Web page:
AMERICAN TRANSIT MIX CO., Inc. v. WEBER et al.
AMERICAN LUMBER CO. v. WEBER et al.
WEBER v. RINALDI et al.
The three actions involved here were consolidated for trial and are consolidated on appeal. Two of the actions were to foreclose materialmen's liens. These actions were brought by the American Transit Mix Company, Inc., and American Lumber Company against Richard F. Weber, the owner of the land, and Francis O. Rinaldi, the person requesting the materials. The American Transit Company furnished materials in the amount of $242.16, and the American Lumber Company furnished materials in the amount of $2,832.31. Weber's defense to these actions was the posting and filing of notice of nonresponsibility in accordance with Section 1192 of the Code of Civil Procedure. The answer of Rinaldi in each of the two lien cases was a general denial. Judgments were rendered against Rinaldi for the amount of the materials furnished and costs. Liens were not allowed against the lot and building thereon. The third action was brought by Weber to quiet title against Rinaldi, American Transit Mix Company, and American Lumber Company. The judgment quieted title in plaintiff against all defendants. American Transit Mix and American Lumber Company appeal from the judgments. Rinaldi has not appealed. The parties have presented a settled statement in lieu of reporter's transcript.
The record shows that Weber and Rinaldi entered into an agreement on January 18, 1948, under which Weber agreed to sell and Rinaldi agreed to buy certain property. The agreement provided for a purchase price of $1,000, with a down payment of $45, and monthly payments of $20 until January 18, 1951, when the balance became due. The agreement also provided: ‘In consideration of the small initial payment accepted by the vendor herein, vendee shall and does agree to forthwith begin the construction of and continue without undue delay the erection of at least one ‘duplex’ dwelling on said lot.'
Rinaldi entered into possession of the premises and commenced the construction of the duplex on February 15, 1948. Appellants furnished materials at Rinaldi's request between March and September, 1948. Weber posted a notice of nonresponsibility upon the property February 20, 1948, and recorded a copy of the notice. Rinaldi paid only the down payment of $45, and being in default under the purchase agreement, a notice restoring time of the essence was served upon him January 6, 1949. Rinaldi remained in possession, and thereafter the action to quiet title was commenced.
Appellants contend that respondent Weber's notice of nonresponsibility was ineffectual to defeat the liens upon the lot and building thereon. We shall first discuss this contention as it relates to the claim of lien against the building. The case of English v. Olympic Auditorium, Inc., 217 Cal. 631, 20 P.2d 946, 87 A.L.R. 1281, sustains appellants' contention. In that case the lessee was authorized under the provisions of the lease to construct an auditorium on the leased premises. The plaintiffs furnished labor and materials, and in due time filed their claims of lien. The lessor filed a notice of nonresponsibility in accordance with the provisions of Section 1192 of the Code of Civil Procedure. By unlawful detainer action, the lessor evicted the lessee and nullified the lease. In the action to foreclose the liens upon the building and the land, the trial court denied all relief. On appeal, it was held that a lien attached against the building and that the owner's notice of nonresponsibility could not defeat it. The court pointed out the distinction between liens against improvements upon which the claimants had bestowed labor and materials and those against the land upon which the improvements stood. In commenting upon Sections 1183 and 1192 of the Code of Civil Procedure the court states, 21 Cal. at page 639, 20 P.2d at page 949: “* * * Under these statutory provisions, the lien on the building, or other structure, is the primary thing, and the lien on the land is merely an incident to it. No lien can be acquired on the land, if none is acquired on the building, but a lien may exist on the building without attaching to the land. Hence it is not essential to the existence of a mechanic's lien on a building that the person causing its erection should have owned or had any interest in the real property on which it is located. This distinction between land and superstructure, the lien attaching primarily to the latter, and to the former only as it was embraced in a common ownership with the building, has existed in California from the very earliest times.”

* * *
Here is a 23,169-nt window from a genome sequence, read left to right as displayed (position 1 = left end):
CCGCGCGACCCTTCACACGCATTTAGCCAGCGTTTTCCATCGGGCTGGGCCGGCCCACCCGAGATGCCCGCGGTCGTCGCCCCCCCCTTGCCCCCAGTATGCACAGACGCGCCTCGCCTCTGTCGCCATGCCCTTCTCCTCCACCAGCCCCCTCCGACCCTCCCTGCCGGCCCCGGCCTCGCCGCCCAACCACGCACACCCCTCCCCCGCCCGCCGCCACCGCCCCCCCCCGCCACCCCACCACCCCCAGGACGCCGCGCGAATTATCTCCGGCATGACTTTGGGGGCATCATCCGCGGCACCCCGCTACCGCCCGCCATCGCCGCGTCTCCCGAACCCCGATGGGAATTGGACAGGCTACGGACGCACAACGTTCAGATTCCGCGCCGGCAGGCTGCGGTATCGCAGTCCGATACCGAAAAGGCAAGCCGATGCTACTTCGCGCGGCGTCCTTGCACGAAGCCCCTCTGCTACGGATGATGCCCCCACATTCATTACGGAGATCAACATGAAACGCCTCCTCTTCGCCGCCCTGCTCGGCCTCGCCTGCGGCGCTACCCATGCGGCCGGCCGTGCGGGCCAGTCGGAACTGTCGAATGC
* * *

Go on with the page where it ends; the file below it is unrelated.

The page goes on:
In discussing the effect of the termination of the leasehold estate upon the liens against the building, the court states, 217 Cal. at page 640, 20 P.2d at page 950:
“Having reached the conclusion that the lien upon the building exists separately from the land, the unlawful detainer action by which the respondents herein had the lease declared forfeited as to the Auditorium Company, and thus obtained possession of the property, becomes immaterial. However, the lease itself provides that the lessee may erect a building and, further, that any improvements erected could not be removed by the lessee. Thus respondents have by their own voluntary act made the building a part of their land, and therefore have taken the same, burdened with the liens of plaintiffs, and which liens do not depend upon the leasehold interest of the Auditorium Company.
“Should the lien laws be so interpreted as to destroy the liens because the leasehold interest has ceased to exist, such interpretation would render such laws unconstitutional. Section 15, art. 20, Cal. Const.”
We conclude that the termination of the land purchase contract by the decree in the quiet title action did not nullify appellants' liens against the building. Respondent Weber attempts to distinguish the English case upon the ground that a lessor-lessee relationship there existed. As the lien relates to buildings and improvements, we see no distinction. In commenting upon this subject, the writer in 22 California Law Review, page 319 states: ‘The question arises whether in the light of the Olympic [English] case a mechanic placing a building on the land without the knowledge of the vendor, or after a notice of nonresponsibility has been filed by him, can claim a lien against the building and sell and remove it. It is submitted that he would clearly have this right under the holding of that case, as there is no fundamental difference between a vendor's position and that of a lessor in this respect.’ See, also, McDowell v. Perry, 9 Cal.App.2d 555, 564, 51 P.2d 117.
Also without merit is respondent Weber's contention that the vendor's lien under the land purchase contract is superior to the lien of materialmen. In Allen v. Wilson, 178 Cal. 674, 174 P. 661, it was held that an owner who has given an executory contract to sell land and let the vendee into possession without a deed remains the ‘owner’ within the lien statute, and until a deed is given he does not stand in the position of a holder of a vendor's lien. Also see Oaks v. Kendall, 23 Cal.App.2d 715, 721, 73 P.2d 1255.